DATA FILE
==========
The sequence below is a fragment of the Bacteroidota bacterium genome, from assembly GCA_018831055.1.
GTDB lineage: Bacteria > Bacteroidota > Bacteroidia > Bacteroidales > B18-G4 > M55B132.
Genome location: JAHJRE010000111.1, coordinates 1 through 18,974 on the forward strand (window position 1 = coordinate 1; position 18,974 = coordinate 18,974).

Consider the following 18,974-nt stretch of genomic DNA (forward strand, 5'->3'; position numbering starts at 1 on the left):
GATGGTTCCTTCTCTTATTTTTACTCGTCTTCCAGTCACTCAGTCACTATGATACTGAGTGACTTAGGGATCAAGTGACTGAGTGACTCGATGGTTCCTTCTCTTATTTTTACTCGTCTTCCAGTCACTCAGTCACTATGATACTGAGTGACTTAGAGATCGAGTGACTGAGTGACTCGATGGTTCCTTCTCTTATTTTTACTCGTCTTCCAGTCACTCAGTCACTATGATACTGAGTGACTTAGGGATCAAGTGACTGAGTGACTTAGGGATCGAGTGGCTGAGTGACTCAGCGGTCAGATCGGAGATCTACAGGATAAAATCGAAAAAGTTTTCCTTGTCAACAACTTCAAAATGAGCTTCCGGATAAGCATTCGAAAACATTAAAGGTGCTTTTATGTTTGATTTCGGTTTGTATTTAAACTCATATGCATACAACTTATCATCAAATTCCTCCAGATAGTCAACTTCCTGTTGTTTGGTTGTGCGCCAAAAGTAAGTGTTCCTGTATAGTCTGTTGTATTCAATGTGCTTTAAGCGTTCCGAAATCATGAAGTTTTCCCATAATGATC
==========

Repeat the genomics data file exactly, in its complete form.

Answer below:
The sequence below is a fragment of the Bacteroidota bacterium genome, from assembly GCA_018831055.1.
GTDB lineage: Bacteria > Bacteroidota > Bacteroidia > Bacteroidales > B18-G4 > M55B132.
Genome location: JAHJRE010000111.1, coordinates 1 through 18,974 on the forward strand (window position 1 = coordinate 1; position 18,974 = coordinate 18,974).

Consider the following 18,974-nt stretch of genomic DNA (forward strand, 5'->3'; position numbering starts at 1 on the left):
GATGGTTCCTTCTCTTATTTTTACTCGTCTTCCAGTCACTCAGTCACTATGATACTGAGTGACTTAGGGATCAAGTGACTGAGTGACTCGATGGTTCCTTCTCTTATTTTTACTCGTCTTCCAGTCACTCAGTCACTATGATACTGAGTGACTTAGAGATCGAGTGACTGAGTGACTCGATGGTTCCTTCTCTTATTTTTACTCGTCTTCCAGTCACTCAGTCACTATGATACTGAGTGACTTAGGGATCAAGTGACTGAGTGACTTAGGGATCGAGTGGCTGAGTGACTCAGCGGTCAGATCGGAGATCTACAGGATAAAATCGAAAAAGTTTTCCTTGTCAACAACTTCAAAATGAGCTTCCGGATAAGCATTCGAAAACATTAAAGGTGCTTTTATGTTTGATTTCGGTTTGTATTTAAACTCATATGCATACAACTTATCATCAAATTCCTCCAGATAGTCAACTTCCTGTTGTTTGGTTGTGCGCCAAAAGTAAGTGTTCCTGTATAGTCTGTTGTATTCAATGTGCTTTAAGCGTTCCGAAATCATGAAGTTTTCCCATAATGATC